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QJB
10th Mar 2011, 00:57
Hi just having a bit of trouble understanding this concept.

So the aerodynamic centre of an aircraft is the point at which the pitching moment does not change with a change in angle of attack. Similar in nature to the centre of gravity. I can understand this for incompressible, inviscid flow but what about when the effects of friction and compressibility are considered? Wouldn't the moment change at high angles of attack due to flow seperation affecting the pressure distribution over the wing?

Cheers,

J

HarryMann
10th Mar 2011, 01:18
Yes, I imagine it was nominally a subsonic parameter for 2D flow. It is a useful concept though, rather than an actuality or exact position. And is used. Its usually between .2 mac and .3 mac

stubby1
10th Mar 2011, 08:17
In supersonic moves back to 50% mac:ok:

photofly
10th Mar 2011, 08:31
It does move around; but not by very much in normal flight for most airfoils in use. See http://ntrs.nasa.gov/archive/nasa/casi.ntrs.nasa.gov/19930090937_1993090937.pdf for some graphs.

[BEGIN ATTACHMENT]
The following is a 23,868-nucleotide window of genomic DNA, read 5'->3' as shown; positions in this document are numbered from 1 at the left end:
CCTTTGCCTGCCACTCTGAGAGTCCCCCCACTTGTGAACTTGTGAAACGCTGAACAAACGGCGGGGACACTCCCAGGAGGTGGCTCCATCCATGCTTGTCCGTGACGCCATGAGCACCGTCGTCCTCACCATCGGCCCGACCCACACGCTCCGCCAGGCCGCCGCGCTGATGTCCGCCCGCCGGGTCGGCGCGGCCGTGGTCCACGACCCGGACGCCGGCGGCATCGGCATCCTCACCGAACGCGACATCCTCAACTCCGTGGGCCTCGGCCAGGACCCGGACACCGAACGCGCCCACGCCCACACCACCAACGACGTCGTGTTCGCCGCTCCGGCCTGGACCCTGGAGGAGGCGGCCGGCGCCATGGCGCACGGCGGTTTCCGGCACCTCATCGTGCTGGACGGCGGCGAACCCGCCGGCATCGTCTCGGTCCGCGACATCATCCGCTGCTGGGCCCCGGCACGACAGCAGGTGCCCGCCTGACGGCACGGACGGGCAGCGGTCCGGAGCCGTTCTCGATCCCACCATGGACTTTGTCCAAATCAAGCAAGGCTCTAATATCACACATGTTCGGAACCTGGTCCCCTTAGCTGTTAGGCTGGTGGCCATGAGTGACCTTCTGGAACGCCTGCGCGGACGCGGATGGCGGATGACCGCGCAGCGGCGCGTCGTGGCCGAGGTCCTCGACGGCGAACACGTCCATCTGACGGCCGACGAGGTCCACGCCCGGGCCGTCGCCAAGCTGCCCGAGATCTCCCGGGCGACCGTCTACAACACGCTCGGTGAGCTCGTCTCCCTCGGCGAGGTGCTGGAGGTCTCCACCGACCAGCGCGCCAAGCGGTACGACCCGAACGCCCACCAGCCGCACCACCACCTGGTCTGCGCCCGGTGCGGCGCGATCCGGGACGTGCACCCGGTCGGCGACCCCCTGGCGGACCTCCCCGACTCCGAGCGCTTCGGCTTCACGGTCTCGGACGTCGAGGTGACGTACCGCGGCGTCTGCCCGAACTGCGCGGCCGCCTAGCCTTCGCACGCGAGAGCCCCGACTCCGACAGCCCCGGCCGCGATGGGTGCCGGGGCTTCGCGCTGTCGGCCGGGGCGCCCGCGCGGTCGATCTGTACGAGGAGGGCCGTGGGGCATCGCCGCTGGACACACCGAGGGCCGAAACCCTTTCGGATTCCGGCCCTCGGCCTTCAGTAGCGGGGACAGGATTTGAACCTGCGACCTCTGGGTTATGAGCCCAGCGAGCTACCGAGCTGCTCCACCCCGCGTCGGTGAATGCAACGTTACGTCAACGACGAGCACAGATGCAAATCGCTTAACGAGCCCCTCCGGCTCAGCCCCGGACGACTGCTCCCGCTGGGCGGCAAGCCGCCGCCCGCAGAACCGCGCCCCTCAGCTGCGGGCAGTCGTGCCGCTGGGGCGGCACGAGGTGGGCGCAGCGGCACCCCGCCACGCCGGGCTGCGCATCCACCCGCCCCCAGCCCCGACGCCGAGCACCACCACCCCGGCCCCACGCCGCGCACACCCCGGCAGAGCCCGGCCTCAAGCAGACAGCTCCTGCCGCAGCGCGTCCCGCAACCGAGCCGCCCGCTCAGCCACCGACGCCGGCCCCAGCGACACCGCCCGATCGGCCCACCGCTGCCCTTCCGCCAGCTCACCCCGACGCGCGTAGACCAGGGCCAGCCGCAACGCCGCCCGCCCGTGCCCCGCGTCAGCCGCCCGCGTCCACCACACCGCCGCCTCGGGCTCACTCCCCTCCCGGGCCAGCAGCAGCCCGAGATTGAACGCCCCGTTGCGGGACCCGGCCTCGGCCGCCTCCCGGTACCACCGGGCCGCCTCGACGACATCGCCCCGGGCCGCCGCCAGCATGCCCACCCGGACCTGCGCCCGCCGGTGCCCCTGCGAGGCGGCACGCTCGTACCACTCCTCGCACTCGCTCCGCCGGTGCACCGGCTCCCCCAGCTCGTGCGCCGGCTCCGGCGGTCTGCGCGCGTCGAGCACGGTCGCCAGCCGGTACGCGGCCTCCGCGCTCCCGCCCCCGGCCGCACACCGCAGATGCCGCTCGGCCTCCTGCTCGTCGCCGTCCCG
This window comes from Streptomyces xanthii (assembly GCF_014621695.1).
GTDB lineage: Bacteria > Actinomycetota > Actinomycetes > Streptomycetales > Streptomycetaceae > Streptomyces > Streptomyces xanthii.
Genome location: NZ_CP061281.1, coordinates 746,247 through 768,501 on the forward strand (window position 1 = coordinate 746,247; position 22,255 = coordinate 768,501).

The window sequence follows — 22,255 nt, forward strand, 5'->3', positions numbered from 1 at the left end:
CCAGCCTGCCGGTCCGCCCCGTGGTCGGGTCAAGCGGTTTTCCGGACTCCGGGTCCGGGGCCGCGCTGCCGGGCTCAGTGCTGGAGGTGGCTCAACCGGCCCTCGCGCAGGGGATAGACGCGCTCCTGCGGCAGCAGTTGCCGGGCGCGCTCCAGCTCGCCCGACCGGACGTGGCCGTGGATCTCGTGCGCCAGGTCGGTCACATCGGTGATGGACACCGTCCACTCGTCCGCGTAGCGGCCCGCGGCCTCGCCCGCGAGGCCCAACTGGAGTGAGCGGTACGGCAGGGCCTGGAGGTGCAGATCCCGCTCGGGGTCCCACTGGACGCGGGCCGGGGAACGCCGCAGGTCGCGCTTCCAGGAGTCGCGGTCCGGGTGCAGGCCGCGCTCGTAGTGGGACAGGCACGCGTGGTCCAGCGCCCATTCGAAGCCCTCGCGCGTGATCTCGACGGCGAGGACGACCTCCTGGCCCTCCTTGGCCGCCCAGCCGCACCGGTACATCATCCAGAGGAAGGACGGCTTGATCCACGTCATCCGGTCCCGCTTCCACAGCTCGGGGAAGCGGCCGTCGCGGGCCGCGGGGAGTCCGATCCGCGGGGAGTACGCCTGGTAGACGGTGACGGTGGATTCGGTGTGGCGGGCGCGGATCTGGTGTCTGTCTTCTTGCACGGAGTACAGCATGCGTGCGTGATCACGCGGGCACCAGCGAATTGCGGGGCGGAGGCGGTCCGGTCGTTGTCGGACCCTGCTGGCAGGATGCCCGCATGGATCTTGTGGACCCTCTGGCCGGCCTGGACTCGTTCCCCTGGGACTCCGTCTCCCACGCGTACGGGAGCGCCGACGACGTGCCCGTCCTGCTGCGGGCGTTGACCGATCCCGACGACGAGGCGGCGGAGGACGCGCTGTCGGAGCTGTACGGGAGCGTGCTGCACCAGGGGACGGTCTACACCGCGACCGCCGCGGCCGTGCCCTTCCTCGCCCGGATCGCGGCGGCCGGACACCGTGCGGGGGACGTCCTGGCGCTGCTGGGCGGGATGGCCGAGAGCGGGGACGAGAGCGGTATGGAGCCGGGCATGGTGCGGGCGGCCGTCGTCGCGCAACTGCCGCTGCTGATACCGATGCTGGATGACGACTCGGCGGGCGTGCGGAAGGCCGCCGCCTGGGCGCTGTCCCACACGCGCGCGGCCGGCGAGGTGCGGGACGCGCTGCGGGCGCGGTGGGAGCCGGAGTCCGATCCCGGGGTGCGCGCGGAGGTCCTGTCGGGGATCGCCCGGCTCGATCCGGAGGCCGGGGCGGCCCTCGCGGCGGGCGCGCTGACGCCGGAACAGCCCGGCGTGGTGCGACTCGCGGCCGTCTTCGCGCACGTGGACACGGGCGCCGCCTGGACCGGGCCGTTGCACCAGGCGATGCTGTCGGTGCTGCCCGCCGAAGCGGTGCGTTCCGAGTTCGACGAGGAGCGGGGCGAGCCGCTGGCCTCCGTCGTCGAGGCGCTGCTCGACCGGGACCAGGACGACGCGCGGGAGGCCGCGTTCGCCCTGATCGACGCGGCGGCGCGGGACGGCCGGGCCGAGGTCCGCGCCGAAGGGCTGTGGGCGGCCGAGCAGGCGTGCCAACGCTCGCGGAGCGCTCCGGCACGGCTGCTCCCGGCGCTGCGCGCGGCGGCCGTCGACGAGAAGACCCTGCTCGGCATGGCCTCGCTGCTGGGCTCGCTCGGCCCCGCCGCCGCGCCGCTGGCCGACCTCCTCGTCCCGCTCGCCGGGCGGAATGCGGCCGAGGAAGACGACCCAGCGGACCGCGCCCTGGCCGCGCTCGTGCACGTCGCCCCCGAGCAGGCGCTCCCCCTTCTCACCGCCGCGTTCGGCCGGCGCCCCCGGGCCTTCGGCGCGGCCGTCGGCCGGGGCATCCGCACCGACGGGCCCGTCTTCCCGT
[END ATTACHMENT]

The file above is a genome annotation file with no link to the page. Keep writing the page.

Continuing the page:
Jane-DoH
11th Mar 2011, 02:47
stubby1

In supersonic moves back to 50% mac:ok:

At least on a straight wing, on a swept wing I don't think you get a full shift to the 50% chord until the shockwave angle off the root equals the sweep angle of the wing.

Pugilistic Animus
12th Mar 2011, 18:40
It all really depends on many things the Rn,...the Mach number ...the NACA designation, trailing edge angle...no simple answer really exists to the original question....it's experimentally determined as is most of aerodynamics:)